Tracing the roots of a Smithfield treasure.

220 Stillwater Road, Smithfield
(401) 231-7363

Rhode Island isn't just about Providence and Newport. While those cities often take center stage due to the number of historical properties within their borders, Little Rhody's more rural communities should not be neglected by the heritage-minded traveler. Smithfield, for instance, offers the Smith-Appleby House Museum, a restored twelve-room farmhouse situated on the northwestern shore of Georgiaville Pond.

Smith-Appleby House began as a one-room stone ender with a loft above, built by Elisha Smith around 1700, in an area then thought of as the "outlands." Elisha was the grandson of John Smith, known as "the Miller," one of the original six proprietors, along with Roger Williams, of Providence. Forty acres along the Woonasquatucket River granted to John's son, John, by Williams were passed down to Elisha, who, in his lifetime, enlarged the property to 721 acres.

Elisha had ten children and each of his sons, when he came of age, built his own homestead and mill. "There used to be five Smith homesteads along the Woonasquatucket River," F. Daniel Russell, former Smith-Appleby House restoration chairman, once said. "One in Spragueville, one in Greenville, etcetera. We feel that Smithfield was named for these Smiths."

With so many children coming up in the family, Elisha's stone-ender was soon outgrown. A lean-to (which today contains the borning room and buttery) was added between 1707 and 1710. Then between 1731 (when the town of Smithfield was incorporated) and 1734 Elisha brought another one-room house from Johnston and attached it to his own. This house, known as the Clement house, was also a stone ender. Two more rooms (the parlor and the stencil room) were added between 1775 and 1780, and a kitchen ell was added sometime around 1830.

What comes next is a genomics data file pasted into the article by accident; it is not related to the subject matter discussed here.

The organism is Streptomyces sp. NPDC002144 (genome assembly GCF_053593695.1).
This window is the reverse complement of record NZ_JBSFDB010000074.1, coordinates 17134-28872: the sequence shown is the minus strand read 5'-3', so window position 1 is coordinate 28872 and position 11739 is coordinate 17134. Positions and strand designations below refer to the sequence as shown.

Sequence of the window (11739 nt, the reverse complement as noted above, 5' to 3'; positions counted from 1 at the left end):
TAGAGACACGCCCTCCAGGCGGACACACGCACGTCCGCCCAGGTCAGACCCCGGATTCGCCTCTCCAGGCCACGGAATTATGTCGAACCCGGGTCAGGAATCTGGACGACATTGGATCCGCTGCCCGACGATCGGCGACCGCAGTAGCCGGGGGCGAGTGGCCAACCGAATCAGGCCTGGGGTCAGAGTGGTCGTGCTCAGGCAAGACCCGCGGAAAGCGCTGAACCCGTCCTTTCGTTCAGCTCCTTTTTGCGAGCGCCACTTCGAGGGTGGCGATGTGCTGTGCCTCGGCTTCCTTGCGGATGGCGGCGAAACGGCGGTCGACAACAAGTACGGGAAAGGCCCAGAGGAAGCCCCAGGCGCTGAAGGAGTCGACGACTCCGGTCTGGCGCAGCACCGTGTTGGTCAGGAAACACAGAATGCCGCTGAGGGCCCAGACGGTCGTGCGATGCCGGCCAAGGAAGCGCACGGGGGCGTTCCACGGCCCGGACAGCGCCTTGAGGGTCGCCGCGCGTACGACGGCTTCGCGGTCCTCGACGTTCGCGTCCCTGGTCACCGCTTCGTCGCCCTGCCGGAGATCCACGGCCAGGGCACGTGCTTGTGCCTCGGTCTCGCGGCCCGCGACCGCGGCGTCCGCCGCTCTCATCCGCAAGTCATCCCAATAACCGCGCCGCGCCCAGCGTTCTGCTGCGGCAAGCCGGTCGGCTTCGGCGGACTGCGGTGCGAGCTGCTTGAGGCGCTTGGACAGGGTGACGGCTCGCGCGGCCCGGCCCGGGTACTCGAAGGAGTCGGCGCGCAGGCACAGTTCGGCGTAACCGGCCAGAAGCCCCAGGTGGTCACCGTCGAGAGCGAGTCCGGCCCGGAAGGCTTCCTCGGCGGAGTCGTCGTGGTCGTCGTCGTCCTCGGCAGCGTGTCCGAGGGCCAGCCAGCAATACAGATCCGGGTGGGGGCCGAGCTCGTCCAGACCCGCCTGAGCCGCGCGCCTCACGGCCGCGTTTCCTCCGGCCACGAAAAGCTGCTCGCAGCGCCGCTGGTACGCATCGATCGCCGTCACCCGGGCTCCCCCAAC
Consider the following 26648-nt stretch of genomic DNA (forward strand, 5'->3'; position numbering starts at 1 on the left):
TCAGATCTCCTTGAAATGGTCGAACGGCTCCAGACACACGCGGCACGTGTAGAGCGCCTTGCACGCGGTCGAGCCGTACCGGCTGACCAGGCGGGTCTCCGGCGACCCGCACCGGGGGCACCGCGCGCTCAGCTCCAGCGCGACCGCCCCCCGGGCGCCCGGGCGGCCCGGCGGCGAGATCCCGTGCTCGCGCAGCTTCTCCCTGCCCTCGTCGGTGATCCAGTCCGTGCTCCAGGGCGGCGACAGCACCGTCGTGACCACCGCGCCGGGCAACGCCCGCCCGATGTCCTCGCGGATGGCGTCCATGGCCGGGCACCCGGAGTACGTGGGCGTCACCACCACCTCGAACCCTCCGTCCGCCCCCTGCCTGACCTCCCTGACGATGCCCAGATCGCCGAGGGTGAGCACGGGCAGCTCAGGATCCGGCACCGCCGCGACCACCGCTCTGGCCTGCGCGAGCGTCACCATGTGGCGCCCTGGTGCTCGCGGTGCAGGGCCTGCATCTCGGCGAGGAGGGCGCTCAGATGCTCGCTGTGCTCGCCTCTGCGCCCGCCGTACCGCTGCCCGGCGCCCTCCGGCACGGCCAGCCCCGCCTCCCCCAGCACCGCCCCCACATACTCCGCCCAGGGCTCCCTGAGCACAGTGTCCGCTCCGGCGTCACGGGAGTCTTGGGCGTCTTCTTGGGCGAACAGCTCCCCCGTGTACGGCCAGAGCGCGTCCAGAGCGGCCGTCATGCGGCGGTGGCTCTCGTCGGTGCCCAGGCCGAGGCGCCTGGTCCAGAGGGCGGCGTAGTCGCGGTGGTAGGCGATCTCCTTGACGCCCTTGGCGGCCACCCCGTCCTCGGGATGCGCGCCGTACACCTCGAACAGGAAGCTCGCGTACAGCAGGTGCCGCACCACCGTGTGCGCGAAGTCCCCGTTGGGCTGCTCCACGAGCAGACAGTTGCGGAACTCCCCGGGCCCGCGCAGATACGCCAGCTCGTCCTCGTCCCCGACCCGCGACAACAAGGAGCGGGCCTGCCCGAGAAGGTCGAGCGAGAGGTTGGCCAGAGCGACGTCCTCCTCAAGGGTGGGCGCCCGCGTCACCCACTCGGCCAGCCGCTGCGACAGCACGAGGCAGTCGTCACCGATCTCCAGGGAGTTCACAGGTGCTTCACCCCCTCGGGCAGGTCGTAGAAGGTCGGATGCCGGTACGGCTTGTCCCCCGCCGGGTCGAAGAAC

Waite Smith, Elisha's great-granddaughter, inherited the house upon her father's (yet another John Smith) death in 1807. She had married Thomas Appleby in 1784, so from then on the house was occupied by Appleby descendants.

The last Appleby descendant to own and live in the house was Maria "Myra" Appleby. Myra was an independent and energetic woman. Upon the death of her father, Sydney Appleby, in 1929, Myra took over sole management of the property, part of which she turned into a six-hole golf course called the Stillwater Country Club. She was helped in her endeavors by her friend and lifelong companion, Abbie Sargeant, who also lived at the house.